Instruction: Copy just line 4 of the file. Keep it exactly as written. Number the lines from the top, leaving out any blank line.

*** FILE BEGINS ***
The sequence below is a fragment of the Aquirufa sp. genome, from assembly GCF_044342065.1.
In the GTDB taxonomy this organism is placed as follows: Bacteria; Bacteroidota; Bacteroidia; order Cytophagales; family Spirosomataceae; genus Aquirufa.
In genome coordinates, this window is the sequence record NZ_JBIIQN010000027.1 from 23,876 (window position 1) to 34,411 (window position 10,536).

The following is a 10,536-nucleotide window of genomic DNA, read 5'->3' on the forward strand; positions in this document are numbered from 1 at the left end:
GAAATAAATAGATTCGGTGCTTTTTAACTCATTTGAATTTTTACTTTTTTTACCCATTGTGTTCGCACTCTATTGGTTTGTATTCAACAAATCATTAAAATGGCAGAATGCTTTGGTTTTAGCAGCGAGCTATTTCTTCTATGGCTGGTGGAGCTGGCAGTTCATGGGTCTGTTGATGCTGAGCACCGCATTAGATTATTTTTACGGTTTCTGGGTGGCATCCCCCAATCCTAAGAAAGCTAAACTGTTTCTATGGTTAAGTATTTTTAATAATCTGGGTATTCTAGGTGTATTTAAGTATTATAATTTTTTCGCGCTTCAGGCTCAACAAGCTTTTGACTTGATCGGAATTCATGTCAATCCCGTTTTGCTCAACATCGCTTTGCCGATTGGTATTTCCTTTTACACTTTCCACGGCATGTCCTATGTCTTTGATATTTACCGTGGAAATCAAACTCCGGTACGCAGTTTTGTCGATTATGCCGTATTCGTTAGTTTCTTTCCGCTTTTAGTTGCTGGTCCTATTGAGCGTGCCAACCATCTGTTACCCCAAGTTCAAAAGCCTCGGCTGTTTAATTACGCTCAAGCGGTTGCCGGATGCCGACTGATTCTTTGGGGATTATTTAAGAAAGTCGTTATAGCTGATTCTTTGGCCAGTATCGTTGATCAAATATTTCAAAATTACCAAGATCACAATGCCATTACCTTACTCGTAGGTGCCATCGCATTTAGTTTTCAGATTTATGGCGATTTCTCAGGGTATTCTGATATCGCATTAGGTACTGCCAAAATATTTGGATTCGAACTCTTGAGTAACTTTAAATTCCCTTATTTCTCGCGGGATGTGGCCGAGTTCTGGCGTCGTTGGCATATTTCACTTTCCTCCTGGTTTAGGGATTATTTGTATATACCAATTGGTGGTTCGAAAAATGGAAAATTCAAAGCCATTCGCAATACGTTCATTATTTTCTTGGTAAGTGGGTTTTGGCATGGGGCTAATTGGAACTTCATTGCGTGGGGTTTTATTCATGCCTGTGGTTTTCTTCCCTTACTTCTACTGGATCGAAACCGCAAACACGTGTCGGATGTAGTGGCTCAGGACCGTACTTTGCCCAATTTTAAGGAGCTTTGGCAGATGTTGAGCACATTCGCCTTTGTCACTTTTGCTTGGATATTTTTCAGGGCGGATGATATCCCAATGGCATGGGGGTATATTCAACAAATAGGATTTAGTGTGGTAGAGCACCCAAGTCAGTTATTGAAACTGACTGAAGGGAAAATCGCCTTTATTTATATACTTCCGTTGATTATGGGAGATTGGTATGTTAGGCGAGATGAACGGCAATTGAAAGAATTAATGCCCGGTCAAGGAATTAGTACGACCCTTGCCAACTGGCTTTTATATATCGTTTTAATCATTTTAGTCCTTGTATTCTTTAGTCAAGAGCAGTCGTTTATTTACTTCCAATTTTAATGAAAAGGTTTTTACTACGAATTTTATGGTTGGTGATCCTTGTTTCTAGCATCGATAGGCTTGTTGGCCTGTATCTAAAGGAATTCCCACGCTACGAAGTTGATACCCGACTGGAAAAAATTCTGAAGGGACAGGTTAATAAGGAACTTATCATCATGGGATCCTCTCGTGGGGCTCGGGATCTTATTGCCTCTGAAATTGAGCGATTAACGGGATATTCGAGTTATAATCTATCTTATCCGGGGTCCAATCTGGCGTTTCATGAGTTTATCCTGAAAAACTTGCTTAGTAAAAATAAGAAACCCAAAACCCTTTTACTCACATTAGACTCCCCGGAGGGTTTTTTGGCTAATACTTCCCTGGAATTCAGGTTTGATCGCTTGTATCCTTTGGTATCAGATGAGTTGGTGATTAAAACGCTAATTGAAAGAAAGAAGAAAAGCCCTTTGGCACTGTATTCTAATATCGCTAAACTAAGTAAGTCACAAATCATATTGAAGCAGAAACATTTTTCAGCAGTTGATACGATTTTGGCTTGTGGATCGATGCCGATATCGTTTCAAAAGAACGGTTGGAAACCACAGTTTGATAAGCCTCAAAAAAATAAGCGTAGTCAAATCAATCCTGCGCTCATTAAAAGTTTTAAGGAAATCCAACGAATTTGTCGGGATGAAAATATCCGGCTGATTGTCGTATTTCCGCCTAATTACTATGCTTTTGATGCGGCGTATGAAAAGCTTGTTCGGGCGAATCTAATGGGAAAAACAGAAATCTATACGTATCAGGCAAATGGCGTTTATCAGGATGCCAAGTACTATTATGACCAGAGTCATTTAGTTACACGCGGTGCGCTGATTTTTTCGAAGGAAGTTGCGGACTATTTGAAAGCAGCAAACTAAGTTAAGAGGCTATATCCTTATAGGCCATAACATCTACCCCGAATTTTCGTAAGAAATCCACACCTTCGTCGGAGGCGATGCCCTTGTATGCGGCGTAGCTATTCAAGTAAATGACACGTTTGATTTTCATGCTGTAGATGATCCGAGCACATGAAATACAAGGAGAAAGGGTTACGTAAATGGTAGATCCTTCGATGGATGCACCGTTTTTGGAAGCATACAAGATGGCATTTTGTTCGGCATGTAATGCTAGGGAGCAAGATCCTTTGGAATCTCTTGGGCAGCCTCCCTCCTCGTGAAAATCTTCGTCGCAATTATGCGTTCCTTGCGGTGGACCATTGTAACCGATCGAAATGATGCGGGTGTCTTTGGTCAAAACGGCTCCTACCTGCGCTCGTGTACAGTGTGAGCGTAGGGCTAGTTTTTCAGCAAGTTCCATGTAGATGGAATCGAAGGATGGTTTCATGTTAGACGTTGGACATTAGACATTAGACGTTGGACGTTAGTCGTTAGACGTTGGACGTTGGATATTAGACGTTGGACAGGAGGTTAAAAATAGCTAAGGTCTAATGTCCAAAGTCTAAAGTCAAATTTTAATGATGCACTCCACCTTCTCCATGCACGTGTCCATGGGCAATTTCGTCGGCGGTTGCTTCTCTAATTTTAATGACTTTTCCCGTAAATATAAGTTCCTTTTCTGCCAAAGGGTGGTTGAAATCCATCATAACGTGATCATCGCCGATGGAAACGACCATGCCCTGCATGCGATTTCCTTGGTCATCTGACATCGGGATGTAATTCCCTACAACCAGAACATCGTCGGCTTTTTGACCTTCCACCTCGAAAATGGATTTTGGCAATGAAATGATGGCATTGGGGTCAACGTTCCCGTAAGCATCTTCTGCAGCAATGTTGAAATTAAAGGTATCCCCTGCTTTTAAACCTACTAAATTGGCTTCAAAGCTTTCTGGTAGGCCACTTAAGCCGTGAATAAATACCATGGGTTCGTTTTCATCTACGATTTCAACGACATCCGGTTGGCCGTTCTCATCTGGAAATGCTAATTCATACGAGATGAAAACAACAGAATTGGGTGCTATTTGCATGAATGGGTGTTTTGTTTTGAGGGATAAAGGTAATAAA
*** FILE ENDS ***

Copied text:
The following is a 10,536-nucleotide window of genomic DNA, read 5'->3' on the forward strand; positions in this document are numbered from 1 at the left end: